You may have found a picture in your family album or archives that include people you do not recognize. Or perhaps you have found a photograph online that you are sure contains family members, but you're not sure who they are. This page includes tips and resources to help you identify your ancestors in photographs where the identity of the people is unknown.
Photography in the US effectively starts in the 1840s, so we know that we will not find a photograph of our ancestor taken much before then. We won’t likely see a snapshot before about 1900, a color photograph before 1936, a color Polaroid before 1963, or a digital image that predates 1990. Knowing a little about the history of a photograph can help you establish when a picture was taken. Being aware of the history of popular photography helps us date photographs. Photography in the US begins with...
From the top: [unidentified woman] / Désiré François Millet, 1850-59; Maritcha Lyons and her younger sister Pauline / Henry Williamson, 1860; Walt Whitman and Bill Duckett / Oscar Lion, 1886 (NYPL Digital Collections)
The vast majority of older photographic images you’re going to see will have been paper prints. Most 19th century paper prints are of two kinds: salted paper prints, popular from 1840 to 1855, and albumen salted paper prints, a process developed by Frenchman Louis Everard in 1847, that used egg white and silver nitrate, and a glass negative, that accounts for 85% of paper prints produced between 1855 and 1895. (Taylor)
Paper prints were formatted in different ways during the 19th century. Cyanotypes were blue, platinum prints were a beautiful metallic gray, carbon prints have a matt finish and run the gamut from sepia through soft grey.
In 1854, Andre Disderi developed a camera that could take 8 prints from one negative. Cartes de visites, paper prints mounted on card stock, often used as visiting cards, appeared in France in 1854, and were introduced to the US in 1859. They became very popular. People would give the 4 ½” by 2 1/2” cards to friends and family, and collect cards featuring famous people that they could buy from booksellers and photographers, much like later cigarette cards, and trading cards.
By the 1880s, the larger cabinet card, measuring 4 ½” by 6 ½” became the gift to give. Like cartes de visites, they often include information about the studio where they were taken. Cabinet cards remained popular into the 20th century.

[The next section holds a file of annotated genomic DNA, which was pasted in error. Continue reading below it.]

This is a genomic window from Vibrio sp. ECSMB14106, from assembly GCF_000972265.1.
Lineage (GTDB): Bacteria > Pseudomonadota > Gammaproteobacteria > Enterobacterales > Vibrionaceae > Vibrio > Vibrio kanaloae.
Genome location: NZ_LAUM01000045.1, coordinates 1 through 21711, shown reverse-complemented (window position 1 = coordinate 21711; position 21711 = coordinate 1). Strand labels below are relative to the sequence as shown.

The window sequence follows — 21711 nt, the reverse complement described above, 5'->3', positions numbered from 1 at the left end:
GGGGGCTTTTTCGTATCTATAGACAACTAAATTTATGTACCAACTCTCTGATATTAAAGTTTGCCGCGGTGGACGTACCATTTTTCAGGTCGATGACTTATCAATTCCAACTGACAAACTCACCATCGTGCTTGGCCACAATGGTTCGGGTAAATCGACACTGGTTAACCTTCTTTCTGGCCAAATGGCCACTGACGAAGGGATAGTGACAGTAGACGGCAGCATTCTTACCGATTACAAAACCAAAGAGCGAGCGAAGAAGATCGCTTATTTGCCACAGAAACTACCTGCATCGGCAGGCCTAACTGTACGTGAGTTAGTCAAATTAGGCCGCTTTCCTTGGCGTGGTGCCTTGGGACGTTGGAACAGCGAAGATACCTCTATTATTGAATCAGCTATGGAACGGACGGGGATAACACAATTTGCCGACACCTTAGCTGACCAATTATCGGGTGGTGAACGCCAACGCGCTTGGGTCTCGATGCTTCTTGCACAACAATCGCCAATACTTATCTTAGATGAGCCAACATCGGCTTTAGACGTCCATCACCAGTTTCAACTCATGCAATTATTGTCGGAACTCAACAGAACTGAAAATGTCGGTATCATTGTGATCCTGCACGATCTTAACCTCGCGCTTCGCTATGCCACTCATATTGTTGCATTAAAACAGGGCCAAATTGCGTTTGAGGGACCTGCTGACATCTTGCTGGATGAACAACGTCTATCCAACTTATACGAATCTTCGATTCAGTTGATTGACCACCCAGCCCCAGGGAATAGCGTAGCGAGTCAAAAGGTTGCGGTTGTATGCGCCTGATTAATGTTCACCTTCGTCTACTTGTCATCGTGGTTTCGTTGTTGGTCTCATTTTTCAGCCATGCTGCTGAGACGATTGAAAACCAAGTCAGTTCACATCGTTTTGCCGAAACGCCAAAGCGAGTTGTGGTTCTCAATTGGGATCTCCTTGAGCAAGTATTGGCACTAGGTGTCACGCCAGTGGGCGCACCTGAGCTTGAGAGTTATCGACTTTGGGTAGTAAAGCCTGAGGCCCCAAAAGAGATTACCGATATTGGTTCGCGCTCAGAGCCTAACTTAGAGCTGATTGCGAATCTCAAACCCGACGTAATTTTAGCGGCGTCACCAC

A stereograph is a stereoscopic image, two nearly identical images mounted side by side, and taken with a camera with two lenses. The distance between the lenses matches the distance between the eyes, so when looked at through a special viewer, the image appears three-dimensional. The majority of stereographs were paper prints mounted side by side on card stock. They were popular for much of the latter half of the 19th century, well into the 20th century.
Most of the photographs we have looked at so far were taken by professional photographers, usually in a studio, and are formal portraits.
The late 19th century when George Eastman developed an easy to use roll film camera that anyone could use called the Kodak, and the Kodak Box Brownie, launched in 1900, heralded the arrival of candid photography, and the snapshot.
Candid photography means the viewer can see something of the sitter's personality, freed from the constraints of the formality of the studio. Perhaps candid photography impacts how professional photographers took photographs? We certainly start to see a lot more photographs. Gone are the days when the family’s annual family photo was the only photo taken that year.
Almost as soon as photography was invented, people wished that pictures could be in color. Daguerreotypes and tintypes were often hand colored, with pink in the cheeks, and gold for jewelry. Experiments with color photography began in the 19th century. In 1904 the Lumiere Brothers, Auguste and Louis, famous for their part in the invention of cinema, developed of the autochrome process, that gave the impression of color, but required special equipment to view.